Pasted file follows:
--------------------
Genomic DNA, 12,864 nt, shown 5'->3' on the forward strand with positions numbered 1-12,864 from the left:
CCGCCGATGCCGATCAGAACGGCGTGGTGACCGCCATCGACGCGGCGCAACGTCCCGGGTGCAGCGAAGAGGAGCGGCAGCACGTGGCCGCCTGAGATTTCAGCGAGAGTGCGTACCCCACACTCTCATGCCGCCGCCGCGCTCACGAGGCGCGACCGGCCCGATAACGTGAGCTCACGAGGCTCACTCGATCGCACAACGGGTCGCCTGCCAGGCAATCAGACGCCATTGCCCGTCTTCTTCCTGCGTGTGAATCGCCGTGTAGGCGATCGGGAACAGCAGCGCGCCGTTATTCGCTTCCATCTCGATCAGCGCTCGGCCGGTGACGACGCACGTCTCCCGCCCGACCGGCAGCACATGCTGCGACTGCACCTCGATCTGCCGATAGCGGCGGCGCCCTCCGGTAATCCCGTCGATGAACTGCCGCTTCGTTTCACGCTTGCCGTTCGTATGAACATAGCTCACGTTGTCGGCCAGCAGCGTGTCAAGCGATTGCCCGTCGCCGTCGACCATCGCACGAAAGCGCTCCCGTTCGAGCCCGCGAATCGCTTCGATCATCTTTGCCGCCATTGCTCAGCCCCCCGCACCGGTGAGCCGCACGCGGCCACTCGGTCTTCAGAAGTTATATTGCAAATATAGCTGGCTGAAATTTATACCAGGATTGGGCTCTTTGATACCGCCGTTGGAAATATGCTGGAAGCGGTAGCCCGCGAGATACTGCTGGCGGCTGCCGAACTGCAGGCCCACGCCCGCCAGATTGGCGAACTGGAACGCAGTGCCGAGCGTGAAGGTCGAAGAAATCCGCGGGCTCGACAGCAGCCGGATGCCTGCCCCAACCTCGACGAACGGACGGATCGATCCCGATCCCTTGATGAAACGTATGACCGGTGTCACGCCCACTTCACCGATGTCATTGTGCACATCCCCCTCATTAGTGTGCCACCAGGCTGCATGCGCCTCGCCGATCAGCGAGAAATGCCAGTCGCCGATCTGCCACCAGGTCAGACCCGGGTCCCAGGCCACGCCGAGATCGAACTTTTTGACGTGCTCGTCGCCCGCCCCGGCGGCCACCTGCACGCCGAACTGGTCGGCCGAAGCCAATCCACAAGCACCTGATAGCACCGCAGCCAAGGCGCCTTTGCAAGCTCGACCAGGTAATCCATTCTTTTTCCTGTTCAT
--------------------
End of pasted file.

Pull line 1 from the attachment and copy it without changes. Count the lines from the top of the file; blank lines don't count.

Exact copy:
Genomic DNA, 12,864 nt, shown 5'->3' on the forward strand with positions numbered 1-12,864 from the left: